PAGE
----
(39) You shall make the fringed tunic of fine linen. You shall make the headdress of fine linen. You shall make the sash of embroidered work.
(40) And for Aaron’s sons also you shall make tunics, and make sashes for them, and make turbans for them, for dignity and adornment.
(41) Put these on your brother Aaron and on his sons as well; anoint them, and ordain them and consecrate them to serve Me as priests.
(42) You shall also make for them linen breeches to cover their nakedness; they shall extend from the hips to the thighs.
(43) They shall be worn by Aaron and his sons when they enter the Tent of Meeting or when they approach the altar to officiate in the sanctuary, so that they do not incur punishment and die. It shall be a law for all time for him and for his offspring to come.
(40-42) And for Aaron’s sons also you shall make tunics, and make sashes for them, and make turbans for them and … linen breeches: After describing the four garments specific to the High Priest, the Torah moves on to the basic four worn by every priest (“Aaron’s sons”): breeches, tunic, turban, and sash. These garments were designed to contain and correct the four most detrimental human qualities equally prevalent in all strata of society:
Breeches: The priests’ breeches (michnasayim) are associated with restraining sexual passions. We have already seen the same idea in the Torah’s commandment that the priests must not ascend the altar by means of stairs: “Do not ascend My altar by steps, that your nakedness may not be exposed upon it” (20:23).
Sashes: (avnet) was a wide strip of fabric 32 cubits in length (approx. 16 m, or 52 ft) that the priest wrapped around his waist. In the gematria system (which assigns to each letter of the Hebrew alphabet a fixed numerical value), the number 32 corresponds to the value of the word lev, “heart.” The purpose of the sash was “correction of the middle and upper body,” – purification of the emotions, and ruminations of the heart. The sashes worn by the priests separated their heart, their upper body, from the lower body, in order that emotional yearnings would not become enslaved to sexual passions. Evil inclinations of the heart arise from the union of higher and lower human instincts, which must therefore be separated.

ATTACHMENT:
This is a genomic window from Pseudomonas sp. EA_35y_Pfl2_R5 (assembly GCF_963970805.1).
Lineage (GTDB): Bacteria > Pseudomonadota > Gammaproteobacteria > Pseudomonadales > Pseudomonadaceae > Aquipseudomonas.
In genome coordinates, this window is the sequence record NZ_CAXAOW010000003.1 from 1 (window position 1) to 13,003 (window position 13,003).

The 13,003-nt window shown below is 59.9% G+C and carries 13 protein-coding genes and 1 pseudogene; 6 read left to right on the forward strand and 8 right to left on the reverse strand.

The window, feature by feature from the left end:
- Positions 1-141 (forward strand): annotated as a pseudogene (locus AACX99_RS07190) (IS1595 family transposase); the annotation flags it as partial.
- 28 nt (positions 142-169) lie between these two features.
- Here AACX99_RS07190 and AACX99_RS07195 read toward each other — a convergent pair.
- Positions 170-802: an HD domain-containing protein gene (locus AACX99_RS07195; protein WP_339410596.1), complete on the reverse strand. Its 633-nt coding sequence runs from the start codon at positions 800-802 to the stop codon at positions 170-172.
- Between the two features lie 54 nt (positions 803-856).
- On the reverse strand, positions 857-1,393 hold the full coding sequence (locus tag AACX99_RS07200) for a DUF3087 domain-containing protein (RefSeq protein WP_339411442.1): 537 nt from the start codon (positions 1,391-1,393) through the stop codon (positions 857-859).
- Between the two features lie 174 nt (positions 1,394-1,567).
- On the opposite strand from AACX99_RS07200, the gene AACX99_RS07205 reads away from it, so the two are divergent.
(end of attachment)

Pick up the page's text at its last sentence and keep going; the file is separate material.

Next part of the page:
Tunics: (kutonet) The tunic worn by every priest represents “correction of the body,” i.e., of improper action. This means, in particular, restraint from violence (there is a conceptual association here with the idea of a straitjacket).
Turbans: The mitznefet or migba’at is a “correction for the head” – restraint from being rude to one’s fellow man. A person wearing such headgear senses koved rosh – literally, heaviness of the head – a disposition of seriousness, brought on by his awareness of having assumed “the burden of the kingdom of heaven.” The modern kippah (the Jewish skullcap worn by men) is the successor to the turbans of the priests.